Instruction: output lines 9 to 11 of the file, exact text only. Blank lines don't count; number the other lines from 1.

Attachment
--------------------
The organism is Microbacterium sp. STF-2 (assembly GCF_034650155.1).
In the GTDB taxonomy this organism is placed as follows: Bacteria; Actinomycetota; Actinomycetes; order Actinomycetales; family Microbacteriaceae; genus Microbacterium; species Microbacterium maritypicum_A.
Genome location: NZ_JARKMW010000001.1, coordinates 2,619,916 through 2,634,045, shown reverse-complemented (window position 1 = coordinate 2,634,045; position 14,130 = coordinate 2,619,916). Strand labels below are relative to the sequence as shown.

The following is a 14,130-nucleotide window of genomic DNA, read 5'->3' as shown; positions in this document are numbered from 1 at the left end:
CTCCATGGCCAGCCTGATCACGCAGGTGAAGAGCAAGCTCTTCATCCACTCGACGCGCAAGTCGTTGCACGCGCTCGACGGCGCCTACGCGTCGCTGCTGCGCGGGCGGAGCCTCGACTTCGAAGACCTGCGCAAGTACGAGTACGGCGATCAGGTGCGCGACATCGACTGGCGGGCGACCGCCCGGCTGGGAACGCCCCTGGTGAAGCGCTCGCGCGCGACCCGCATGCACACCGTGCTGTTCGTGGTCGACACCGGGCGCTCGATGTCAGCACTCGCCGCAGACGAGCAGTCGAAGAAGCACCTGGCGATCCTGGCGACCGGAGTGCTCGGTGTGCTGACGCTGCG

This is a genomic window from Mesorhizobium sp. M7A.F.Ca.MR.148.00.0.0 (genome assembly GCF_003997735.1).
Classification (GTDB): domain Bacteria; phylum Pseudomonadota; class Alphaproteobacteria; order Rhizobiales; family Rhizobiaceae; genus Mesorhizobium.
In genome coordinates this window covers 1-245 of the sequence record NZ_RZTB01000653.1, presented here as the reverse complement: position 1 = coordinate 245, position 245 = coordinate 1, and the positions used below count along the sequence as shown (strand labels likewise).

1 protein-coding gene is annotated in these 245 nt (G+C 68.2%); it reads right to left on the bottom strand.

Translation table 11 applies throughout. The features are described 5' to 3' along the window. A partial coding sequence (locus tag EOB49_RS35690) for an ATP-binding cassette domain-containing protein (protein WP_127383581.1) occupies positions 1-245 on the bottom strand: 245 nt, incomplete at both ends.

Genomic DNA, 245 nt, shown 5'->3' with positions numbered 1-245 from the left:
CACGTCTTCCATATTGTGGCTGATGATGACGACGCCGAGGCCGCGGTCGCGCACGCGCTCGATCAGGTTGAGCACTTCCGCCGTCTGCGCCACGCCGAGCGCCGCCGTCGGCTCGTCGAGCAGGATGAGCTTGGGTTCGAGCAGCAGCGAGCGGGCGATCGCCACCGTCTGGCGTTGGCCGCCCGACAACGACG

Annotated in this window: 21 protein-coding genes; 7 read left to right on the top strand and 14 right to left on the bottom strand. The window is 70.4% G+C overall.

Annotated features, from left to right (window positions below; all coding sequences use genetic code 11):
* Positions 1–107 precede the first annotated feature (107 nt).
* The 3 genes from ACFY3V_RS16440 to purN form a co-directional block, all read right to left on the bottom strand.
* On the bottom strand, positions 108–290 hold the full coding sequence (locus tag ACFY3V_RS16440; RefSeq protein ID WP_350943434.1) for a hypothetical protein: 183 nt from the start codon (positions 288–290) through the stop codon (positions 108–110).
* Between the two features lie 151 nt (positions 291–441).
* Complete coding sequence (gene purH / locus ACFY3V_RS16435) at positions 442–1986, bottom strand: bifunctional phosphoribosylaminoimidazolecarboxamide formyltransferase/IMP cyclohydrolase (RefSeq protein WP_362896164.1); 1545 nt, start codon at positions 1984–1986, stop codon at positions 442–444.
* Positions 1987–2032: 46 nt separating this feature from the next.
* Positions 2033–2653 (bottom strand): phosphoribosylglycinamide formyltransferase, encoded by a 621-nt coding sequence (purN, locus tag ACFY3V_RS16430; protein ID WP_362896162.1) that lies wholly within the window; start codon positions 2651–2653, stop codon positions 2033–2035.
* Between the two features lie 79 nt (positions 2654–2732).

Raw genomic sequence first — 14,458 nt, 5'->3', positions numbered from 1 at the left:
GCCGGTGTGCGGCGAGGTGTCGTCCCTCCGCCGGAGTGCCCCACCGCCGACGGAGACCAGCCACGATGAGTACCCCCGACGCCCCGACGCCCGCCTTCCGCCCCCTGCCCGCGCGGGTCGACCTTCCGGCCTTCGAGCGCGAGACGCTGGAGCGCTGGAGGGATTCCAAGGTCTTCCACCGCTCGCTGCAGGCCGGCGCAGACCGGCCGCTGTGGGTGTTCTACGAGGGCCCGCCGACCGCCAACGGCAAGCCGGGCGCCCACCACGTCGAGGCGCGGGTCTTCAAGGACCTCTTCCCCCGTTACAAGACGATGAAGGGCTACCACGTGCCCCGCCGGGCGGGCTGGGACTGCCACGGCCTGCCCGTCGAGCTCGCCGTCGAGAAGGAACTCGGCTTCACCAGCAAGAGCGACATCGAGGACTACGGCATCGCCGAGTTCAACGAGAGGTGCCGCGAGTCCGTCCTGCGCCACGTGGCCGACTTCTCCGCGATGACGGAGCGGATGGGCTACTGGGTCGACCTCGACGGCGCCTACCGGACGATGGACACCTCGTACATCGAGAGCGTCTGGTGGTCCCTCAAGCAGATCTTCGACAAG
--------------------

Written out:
1 protein-coding gene is annotated in these 245 nt (G+C 68.2%); it reads right to left on the bottom strand.

Translation table 11 applies throughout. The features are described 5' to 3' along the window. A partial coding sequence (locus tag EOB49_RS35690) for an ATP-binding cassette domain-containing protein (protein WP_127383581.1) occupies positions 1-245 on the bottom strand: 245 nt, incomplete at both ends.

Genomic DNA, 245 nt, shown 5'->3' with positions numbered 1-245 from the left: